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Edited by: Catherine McGeoch, D-Wave Systems, Canada

Reviewed by: Henri Calandra, Total, France; Amandeep Singh Bhatia, Purdue University, United States; Matthias Möller, Delft University of Technology, Netherlands; Travis S. Humble, Oak Ridge National Laboratory (DOE), United States

This is an open-access article distributed under the terms of the Creative Commons Attribution License (CC BY). The use, distribution or reproduction in other forums is permitted, provided the original author(s) and the copyright owner(s) are credited and that the original publication in this journal is cited, in accordance with accepted academic practice. No use, distribution or reproduction is permitted which does not comply with these terms.

Quantum computing exploits quantum mechanics to perform certain computations more efficiently than classical computers. Current quantum computers have performed carefully tailored computational tasks that would be difficult or impossible for even the fastest supercomputers in the world. This “quantum supremacy” result demonstrates that quantum computing is more powerful than classical computing in some computational regimes. At present, it is unknown if any computational problems related to the Earth's subsurface fall within these regimes. Here, we describe an approach to performing seismic inverse analysis that combines a type of quantum computer called a quantum annealer with classical computing. This approach improves upon past work on applying quantum computing to the subsurface (via subsurface hydrology) in two ways. First, the seismic inverse problem enables better performance from the quantum annealer because of the Earth's relatively narrow distribution of P-wave velocities compared to the broad distribution of hydraulic conductivities. Second, we develop an iterative approach to quantum-computational inverse analysis, which works with a realistic set of observations. By contrast, the previous method used an inverse method that depended on an impractically dense set of observations. In combination, these two advances significantly narrow the gap a quantum-computational advantage for a practical subsurface geoscience problem. Closing the gap completely requires more work, but has the potential to dramatically accelerate inverse analyses for subsurface geoscience.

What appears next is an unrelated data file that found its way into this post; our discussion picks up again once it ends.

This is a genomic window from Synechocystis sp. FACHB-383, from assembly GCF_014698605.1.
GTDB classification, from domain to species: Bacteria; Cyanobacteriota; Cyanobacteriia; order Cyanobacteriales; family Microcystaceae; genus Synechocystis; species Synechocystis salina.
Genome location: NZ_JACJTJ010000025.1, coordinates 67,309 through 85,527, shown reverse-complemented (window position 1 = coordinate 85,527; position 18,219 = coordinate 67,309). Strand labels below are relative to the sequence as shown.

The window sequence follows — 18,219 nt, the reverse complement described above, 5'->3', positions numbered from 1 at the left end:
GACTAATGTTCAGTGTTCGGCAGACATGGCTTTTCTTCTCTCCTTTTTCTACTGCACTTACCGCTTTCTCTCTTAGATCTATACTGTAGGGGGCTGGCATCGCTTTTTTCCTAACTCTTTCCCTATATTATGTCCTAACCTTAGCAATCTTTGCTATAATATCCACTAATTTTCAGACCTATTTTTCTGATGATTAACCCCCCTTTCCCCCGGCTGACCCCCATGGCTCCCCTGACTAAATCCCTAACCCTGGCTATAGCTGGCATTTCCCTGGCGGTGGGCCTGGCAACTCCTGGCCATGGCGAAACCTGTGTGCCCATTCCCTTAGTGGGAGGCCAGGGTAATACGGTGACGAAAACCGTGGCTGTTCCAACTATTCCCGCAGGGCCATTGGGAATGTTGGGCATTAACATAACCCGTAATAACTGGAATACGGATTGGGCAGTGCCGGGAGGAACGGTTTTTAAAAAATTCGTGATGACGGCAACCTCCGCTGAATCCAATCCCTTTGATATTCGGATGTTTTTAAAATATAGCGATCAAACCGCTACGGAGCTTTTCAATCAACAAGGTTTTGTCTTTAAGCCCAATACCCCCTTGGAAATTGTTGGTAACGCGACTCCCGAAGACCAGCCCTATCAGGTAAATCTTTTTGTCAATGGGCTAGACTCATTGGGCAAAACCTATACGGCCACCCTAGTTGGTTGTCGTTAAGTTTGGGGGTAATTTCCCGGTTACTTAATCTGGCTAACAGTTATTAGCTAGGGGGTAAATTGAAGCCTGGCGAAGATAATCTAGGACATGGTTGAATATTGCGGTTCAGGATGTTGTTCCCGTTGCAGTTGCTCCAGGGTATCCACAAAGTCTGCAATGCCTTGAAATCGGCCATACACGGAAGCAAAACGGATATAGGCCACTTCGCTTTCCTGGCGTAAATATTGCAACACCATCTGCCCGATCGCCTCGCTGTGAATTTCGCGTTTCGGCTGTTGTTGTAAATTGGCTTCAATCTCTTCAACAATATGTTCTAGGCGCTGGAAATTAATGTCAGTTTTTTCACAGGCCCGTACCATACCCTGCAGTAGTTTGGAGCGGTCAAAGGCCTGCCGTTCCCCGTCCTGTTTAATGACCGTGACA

Computation has played a critical role in subsurface geoscience for decades. It has been used to simulate ocean circulation (Pinardi et al.,

Recent computer performance trends indicate that performance improvements are diminishing, suggesting that the rising tide of improving computational performance may be coming to an end. This trend has led to increased use of novel computational methods such as graphical processing unit computing (Fatemi and Poppe,

The improved scaling behaviors of certain quantum algorithms is what made possible the recent demonstration of quantum supremacy, where a quantum computer performed a calculation that would push the fastest classical supercomputers beyond their limits (Arute et al.,

This work, which does not attempt to show any quantum advantage, explores two applications—seismic inverse analysis and hydrologic inverse analysis. It improves upon previous work by enabling the solution of more realistic problems. Our approach enables 2D seismic inverse analysis, whereas previous work focused on a 1D, layered approach (Souza et al.,